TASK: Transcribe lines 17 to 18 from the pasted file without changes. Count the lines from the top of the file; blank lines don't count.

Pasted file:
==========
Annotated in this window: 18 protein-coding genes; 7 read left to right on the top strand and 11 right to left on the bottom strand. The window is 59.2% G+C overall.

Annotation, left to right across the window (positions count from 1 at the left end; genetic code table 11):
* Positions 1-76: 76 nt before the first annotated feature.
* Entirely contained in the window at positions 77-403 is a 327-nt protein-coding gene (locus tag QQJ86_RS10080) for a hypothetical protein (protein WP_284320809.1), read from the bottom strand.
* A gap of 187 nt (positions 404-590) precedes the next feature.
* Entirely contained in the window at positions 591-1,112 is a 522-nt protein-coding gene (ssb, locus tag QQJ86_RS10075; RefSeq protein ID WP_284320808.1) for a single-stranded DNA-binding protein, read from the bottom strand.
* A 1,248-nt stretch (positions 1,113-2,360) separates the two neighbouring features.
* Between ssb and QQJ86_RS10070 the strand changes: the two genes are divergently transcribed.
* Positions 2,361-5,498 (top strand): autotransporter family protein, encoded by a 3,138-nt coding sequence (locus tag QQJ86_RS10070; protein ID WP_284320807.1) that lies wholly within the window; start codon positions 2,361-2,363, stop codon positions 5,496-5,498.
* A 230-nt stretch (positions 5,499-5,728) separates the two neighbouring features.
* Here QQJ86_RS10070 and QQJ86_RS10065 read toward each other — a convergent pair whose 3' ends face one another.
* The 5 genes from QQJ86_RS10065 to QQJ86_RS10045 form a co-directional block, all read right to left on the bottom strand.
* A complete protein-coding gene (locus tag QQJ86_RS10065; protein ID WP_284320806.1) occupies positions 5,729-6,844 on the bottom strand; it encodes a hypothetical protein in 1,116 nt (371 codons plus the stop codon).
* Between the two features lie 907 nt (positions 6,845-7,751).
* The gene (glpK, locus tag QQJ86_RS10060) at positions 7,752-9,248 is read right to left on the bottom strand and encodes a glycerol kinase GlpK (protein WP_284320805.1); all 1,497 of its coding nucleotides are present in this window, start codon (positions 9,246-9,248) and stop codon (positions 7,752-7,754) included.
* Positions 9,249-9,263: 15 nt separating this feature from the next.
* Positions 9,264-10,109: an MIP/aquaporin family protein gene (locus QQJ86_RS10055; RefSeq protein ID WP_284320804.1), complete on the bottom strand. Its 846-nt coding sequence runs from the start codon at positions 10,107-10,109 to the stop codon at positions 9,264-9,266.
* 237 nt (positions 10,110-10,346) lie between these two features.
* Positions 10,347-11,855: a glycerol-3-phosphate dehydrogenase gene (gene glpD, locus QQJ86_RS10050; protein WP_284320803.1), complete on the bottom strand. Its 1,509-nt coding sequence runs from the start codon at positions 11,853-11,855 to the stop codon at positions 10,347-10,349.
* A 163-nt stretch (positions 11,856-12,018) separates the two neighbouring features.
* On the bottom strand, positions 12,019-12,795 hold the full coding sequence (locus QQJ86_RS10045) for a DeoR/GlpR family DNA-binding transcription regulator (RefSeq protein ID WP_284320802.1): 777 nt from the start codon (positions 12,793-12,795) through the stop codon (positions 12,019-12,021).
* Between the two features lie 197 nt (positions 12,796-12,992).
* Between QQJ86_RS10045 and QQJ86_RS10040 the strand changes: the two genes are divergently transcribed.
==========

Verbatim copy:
* Positions 9,264-10,109: an MIP/aquaporin family protein gene (locus QQJ86_RS10055; RefSeq protein ID WP_284320804.1), complete on the bottom strand. Its 846-nt coding sequence runs from the start codon at positions 10,107-10,109 to the stop codon at positions 9,264-9,266.
* 237 nt (positions 10,110-10,346) lie between these two features.